The Way Things Are Shaping Up

July 11, 2018


A federal court gives the go-ahead to a lawsuit by victims of the violence in Charlottesville last year, who allege that the Nazi/white supremacist protesters were “conspiring to engage in violence against racial minorities and their supporters.”

Marie Griffith at Religion & Politics describes how the Southern Baptists were overtaken by fundamentalist ideologues in the late 70s:

Behind the scenes … some Southern Baptist ministers dreamed of purging the seminaries, pulpits, and eventually the pews of “liberals” who, however deep their faith and correct their doctrine, might hold different views on political issues, particularly those relating to women and sex. Gender ideology was manifestly central to that push, engineered by men (and supported by anti-feminist women)…

Running for prime minister of Pakistan, Imran Khan firmly defends the country’s blasphemy law, which, you’ll remember, includes the death penalty.

AFP looks at the dangers faced by atheists in Indonesia:

“The worst thing that can happen in Indonesia is we can be killed,” said one 35-year-old graphic designer who was raised as a Catholic. “I genuinely fear for my life.”

A study based on Google search data offers some potential clues to what factors contribute to radicalization among Muslims. Homogeneously white communities show particular hostility toward Muslims, and according to RNS, the findings “suggest pro-ISIS sympathy [from Muslims] is most prevalent in communities with high levels of anti-Muslim sentiment.”

When the Jehovah’s Witnesses organization is found to have a problem with the sexual abuse of children, they know just what to do to solve this terrible problem. No, not by actually stopping the assaults, but by destroying their records. That’s what record overseer Shawn Bartlett recommends in a video acquired by David Gambacorta at the Philadelphia Inquirer:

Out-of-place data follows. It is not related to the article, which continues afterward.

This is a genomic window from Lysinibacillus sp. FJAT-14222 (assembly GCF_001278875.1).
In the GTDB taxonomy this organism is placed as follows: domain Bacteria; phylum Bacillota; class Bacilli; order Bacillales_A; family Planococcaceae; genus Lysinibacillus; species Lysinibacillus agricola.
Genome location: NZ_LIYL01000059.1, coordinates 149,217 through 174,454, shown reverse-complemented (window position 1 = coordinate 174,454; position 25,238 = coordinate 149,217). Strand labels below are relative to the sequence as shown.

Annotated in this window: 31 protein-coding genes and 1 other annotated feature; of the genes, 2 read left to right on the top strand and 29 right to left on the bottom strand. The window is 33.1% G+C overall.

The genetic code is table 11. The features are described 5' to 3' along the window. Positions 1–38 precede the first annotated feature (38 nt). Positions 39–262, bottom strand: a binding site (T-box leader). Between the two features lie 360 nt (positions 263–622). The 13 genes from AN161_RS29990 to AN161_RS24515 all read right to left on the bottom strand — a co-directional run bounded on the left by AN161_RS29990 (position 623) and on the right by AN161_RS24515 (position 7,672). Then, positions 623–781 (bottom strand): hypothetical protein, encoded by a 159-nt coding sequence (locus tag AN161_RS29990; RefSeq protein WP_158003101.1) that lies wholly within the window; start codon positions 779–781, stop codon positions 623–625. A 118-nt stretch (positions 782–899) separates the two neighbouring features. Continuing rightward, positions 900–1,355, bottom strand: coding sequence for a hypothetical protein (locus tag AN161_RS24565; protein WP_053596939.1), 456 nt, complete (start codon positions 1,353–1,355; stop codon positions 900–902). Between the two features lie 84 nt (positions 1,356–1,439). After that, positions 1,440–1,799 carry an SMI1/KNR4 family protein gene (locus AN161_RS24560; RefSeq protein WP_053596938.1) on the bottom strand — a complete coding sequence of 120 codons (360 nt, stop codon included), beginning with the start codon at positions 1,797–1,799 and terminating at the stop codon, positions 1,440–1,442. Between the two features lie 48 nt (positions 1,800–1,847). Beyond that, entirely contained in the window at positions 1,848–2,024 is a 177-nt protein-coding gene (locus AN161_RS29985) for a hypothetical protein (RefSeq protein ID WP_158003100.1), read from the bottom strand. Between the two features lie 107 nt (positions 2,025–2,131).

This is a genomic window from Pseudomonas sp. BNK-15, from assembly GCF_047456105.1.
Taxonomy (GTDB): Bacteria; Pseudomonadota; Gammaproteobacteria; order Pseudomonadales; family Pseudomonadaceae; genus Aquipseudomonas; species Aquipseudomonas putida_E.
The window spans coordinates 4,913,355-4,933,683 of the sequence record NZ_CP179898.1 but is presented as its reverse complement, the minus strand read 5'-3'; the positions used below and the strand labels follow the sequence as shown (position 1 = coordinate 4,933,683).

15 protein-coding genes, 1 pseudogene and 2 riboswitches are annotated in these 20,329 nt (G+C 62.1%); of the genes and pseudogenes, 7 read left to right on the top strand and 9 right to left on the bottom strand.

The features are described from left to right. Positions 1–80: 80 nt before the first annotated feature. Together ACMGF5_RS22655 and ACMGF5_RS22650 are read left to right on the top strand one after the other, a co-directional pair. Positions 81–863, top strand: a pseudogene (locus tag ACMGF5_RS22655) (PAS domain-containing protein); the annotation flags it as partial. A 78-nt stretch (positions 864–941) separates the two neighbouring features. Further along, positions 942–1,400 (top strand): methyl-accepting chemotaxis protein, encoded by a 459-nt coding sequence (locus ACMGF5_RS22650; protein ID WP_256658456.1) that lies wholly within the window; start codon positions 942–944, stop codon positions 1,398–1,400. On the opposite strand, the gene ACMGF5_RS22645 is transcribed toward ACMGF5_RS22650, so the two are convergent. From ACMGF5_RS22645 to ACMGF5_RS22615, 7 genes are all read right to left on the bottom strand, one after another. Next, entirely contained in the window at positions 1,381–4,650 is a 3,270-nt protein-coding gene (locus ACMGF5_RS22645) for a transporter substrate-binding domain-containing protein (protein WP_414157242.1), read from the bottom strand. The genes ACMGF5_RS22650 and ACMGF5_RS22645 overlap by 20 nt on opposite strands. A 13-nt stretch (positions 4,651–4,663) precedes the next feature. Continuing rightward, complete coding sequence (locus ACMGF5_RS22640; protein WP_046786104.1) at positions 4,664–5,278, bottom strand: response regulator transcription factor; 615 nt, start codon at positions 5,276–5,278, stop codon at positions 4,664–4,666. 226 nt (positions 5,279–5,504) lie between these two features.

[Bartlett says,] “Well, we know that the scene of this world is changing, and we know Satan’s coming after us, and he’s going to go for us legally. We can see by the way things are shaping up. So the organization has said, ‘We’ve run into difficulties in the past because of the records we have.”

[. . . ] At one point during the seminar, Bartlett told the attendees that they should destroy drafts of any documents in their possession. “And the reason is, is because there’s many comments that are sometimes made on drafts,” he said. “Those are the ones that get us in trouble.”

Episcopalians are having an interesting internal debate about the language they use when discussing God and associated pronouns, as one reverend explained, “This is about expanding the language of God so every person can see and understand they are made in the image of God.”

Sarah Elaine Mitchell and Travis Lee Mitchell, members of the faith-healing Followers of Christ Church, plead guilty to charges of negligent homicide and criminal mistreatment in the needless death of their newborn daughter Ginnifer.

Steven Novella summarizes a big meta-analysis on vitamin supplements and its effect on cardiovascular disease. Conclusion: It has none.

While Trump drains the swamp, he appears quite eager to do the bidding of Big Baby Formula.

Belle Gibson, the Australian wellness blogger who pretended to have cancer, has failed to pay a court-ordered $410,000 fine, and now may be charged with contempt of court.

A federal judge says that a transit system in Pennsylvania has every right to reject atheists’ advertisements, even if all they say is the word “atheists.”

Do you have $300,000 just lying around? If so, I could use some help with my crushing student loan debt. If you’re not willing to do me a solid and free me from de facto servitude, you could use that money to buy a 500-year-old letter by Martin Luther in which he encourages preaching against Jews, calling them “devils incarnate.” Your call.

Quote of the Day

McGill University’s Office for Science and Society tries to make a point about those short Facebook videos filled with pseudoscience hogwash (“amazing cure for cancer,” for example) by making a parody video. The parody then goes viral, with about 7 million views. Did it do any good? Brian Barrett at Wired writes:

The better question might be whether the McGill video has reached its intended audience of those who would normally watch a pseudoscience video without thinking critically about it. Putting it on the social media accounts of prominent skeptics has a hint of preaching to the choir.

The Wired piece names some of the skeptics involved, all of whom are in our orbit, like Kavin Senapathy, David Gorski, and Susan Gerbic.

Oh, right. The quote of the day. That actually comes from the McGill video, and it’s simply this:

Oooh… blue stuff in water. Is that what science looks like?


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